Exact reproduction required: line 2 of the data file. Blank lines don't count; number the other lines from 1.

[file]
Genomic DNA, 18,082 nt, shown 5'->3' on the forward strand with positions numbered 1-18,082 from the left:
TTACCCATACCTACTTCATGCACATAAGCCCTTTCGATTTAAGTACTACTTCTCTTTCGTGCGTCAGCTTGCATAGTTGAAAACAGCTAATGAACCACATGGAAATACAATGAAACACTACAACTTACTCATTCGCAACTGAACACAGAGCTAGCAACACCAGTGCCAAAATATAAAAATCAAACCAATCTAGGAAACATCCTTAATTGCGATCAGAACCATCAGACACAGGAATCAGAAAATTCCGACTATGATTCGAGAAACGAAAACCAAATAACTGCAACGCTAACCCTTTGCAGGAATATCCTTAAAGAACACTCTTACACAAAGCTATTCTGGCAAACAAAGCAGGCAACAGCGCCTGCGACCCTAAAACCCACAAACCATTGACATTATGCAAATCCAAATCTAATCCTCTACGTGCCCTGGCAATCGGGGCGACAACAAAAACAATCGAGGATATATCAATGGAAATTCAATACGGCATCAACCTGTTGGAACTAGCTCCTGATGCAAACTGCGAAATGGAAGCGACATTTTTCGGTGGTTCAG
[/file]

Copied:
TTACCCATACCTACTTCATGCACATAAGCCCTTTCGATTTAAGTACTACTTCTCTTTCGTGCGTCAGCTTGCATAGTTGAAAACAGCTAATGAACCACATGGAAATACAATGAAACACTACAACTTACTCATTCGCAACTGAACACAGAGCTAGCAACACCAGTGCCAAAATATAAAAATCAAACCAATCTAGGAAACATCCTTAATTGCGATCAGAACCATCAGACACAGGAATCAGAAAATTCCGACTATGATTCGAGAAACGAAAACCAAATAACTGCAACGCTAACCCTTTGCAGGAATATCCTTAAAGAACACTCTTACACAAAGCTATTCTGGCAAACAAAGCAGGCAACAGCGCCTGCGACCCTAAAACCCACAAACCATTGACATTATGCAAATCCAAATCTAATCCTCTACGTGCCCTGGCAATCGGGGCGACAACAAAAACAATCGAGGATATATCAATGGAAATTCAATACGGCATCAACCTGTTGGAACTAGCTCCTGATGCAAACTGCGAAATGGAAGCGACATTTTTCGGTGGTTCAG